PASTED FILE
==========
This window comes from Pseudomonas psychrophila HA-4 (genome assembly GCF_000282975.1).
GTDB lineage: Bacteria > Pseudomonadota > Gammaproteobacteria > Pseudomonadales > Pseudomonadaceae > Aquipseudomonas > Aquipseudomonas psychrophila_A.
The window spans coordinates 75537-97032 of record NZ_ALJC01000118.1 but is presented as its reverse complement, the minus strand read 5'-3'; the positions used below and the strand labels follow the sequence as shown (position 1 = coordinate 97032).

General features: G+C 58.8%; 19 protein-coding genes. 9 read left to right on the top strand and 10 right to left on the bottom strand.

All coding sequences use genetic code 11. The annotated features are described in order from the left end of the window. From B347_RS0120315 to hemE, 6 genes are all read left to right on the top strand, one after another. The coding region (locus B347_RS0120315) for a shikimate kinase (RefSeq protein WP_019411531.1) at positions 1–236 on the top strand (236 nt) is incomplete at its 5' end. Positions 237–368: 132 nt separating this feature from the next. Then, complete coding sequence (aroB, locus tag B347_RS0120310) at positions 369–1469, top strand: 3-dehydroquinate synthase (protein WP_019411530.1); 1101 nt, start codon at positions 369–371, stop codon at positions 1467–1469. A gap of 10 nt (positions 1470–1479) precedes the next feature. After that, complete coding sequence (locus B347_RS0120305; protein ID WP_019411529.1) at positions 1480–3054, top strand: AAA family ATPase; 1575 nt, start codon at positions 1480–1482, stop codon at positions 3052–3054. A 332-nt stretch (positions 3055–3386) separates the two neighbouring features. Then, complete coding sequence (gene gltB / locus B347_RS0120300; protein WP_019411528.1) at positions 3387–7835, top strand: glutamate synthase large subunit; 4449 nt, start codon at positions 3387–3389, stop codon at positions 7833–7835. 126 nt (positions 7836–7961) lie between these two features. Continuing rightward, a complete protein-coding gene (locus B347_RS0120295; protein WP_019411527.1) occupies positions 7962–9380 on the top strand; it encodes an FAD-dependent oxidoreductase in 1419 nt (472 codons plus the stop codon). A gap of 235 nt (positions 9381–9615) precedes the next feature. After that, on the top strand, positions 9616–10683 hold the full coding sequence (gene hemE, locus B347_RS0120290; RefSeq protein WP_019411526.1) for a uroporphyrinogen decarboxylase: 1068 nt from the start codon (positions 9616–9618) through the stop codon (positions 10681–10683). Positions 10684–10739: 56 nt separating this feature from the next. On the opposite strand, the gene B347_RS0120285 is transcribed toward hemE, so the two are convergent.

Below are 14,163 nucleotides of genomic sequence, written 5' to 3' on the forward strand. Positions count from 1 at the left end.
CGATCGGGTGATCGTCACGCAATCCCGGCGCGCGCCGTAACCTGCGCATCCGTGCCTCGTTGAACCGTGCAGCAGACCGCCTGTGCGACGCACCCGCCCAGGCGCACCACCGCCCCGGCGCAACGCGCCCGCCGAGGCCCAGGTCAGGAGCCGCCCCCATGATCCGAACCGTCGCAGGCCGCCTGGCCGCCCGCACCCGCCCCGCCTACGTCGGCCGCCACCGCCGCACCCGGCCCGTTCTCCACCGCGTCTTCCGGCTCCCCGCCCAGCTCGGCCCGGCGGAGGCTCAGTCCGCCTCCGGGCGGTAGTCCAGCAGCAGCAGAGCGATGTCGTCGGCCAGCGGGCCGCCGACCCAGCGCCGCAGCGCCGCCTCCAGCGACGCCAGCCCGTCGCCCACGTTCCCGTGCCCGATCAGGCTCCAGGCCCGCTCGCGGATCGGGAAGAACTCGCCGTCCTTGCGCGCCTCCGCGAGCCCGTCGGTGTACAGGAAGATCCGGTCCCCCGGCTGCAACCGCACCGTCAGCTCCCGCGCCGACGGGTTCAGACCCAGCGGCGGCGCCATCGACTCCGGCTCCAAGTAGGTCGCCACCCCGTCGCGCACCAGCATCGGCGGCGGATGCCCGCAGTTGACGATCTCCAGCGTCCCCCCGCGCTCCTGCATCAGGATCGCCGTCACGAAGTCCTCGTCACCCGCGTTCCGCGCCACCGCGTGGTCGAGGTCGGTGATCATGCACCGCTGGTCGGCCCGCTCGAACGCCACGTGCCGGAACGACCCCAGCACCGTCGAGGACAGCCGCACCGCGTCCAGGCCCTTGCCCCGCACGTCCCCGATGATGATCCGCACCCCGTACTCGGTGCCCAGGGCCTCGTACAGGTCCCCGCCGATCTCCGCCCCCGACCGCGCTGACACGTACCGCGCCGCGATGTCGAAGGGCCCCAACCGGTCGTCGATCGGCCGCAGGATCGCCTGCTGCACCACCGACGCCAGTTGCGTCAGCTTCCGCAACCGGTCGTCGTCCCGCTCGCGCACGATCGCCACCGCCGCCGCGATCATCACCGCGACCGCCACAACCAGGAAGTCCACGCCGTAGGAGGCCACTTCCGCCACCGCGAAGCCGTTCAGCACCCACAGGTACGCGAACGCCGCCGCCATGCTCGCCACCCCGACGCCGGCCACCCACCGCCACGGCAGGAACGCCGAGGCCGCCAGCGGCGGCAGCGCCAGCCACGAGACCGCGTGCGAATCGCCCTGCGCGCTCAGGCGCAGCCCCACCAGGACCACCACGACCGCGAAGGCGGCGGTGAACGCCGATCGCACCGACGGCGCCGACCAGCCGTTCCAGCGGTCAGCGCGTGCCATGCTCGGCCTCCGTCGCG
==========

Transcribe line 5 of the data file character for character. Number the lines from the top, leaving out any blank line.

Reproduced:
All coding sequences use genetic code 11. The annotated features are described in order from the left end of the window. From B347_RS0120315 to hemE, 6 genes are all read left to right on the top strand, one after another. The coding region (locus B347_RS0120315) for a shikimate kinase (RefSeq protein WP_019411531.1) at positions 1–236 on the top strand (236 nt) is incomplete at its 5' end. Positions 237–368: 132 nt separating this feature from the next. Then, complete coding sequence (aroB, locus tag B347_RS0120310) at positions 369–1469, top strand: 3-dehydroquinate synthase (protein WP_019411530.1); 1101 nt, start codon at positions 369–371, stop codon at positions 1467–1469. A gap of 10 nt (positions 1470–1479) precedes the next feature. After that, complete coding sequence (locus B347_RS0120305; protein ID WP_019411529.1) at positions 1480–3054, top strand: AAA family ATPase; 1575 nt, start codon at positions 1480–1482, stop codon at positions 3052–3054. A 332-nt stretch (positions 3055–3386) separates the two neighbouring features. Then, complete coding sequence (gene gltB / locus B347_RS0120300; protein WP_019411528.1) at positions 3387–7835, top strand: glutamate synthase large subunit; 4449 nt, start codon at positions 3387–3389, stop codon at positions 7833–7835. 126 nt (positions 7836–7961) lie between these two features. Continuing rightward, a complete protein-coding gene (locus B347_RS0120295; protein WP_019411527.1) occupies positions 7962–9380 on the top strand; it encodes an FAD-dependent oxidoreductase in 1419 nt (472 codons plus the stop codon). A gap of 235 nt (positions 9381–9615) precedes the next feature. After that, on the top strand, positions 9616–10683 hold the full coding sequence (gene hemE, locus B347_RS0120290; RefSeq protein WP_019411526.1) for a uroporphyrinogen decarboxylase: 1068 nt from the start codon (positions 9616–9618) through the stop codon (positions 10681–10683). Positions 10684–10739: 56 nt separating this feature from the next. On the opposite strand, the gene B347_RS0120285 is transcribed toward hemE, so the two are convergent.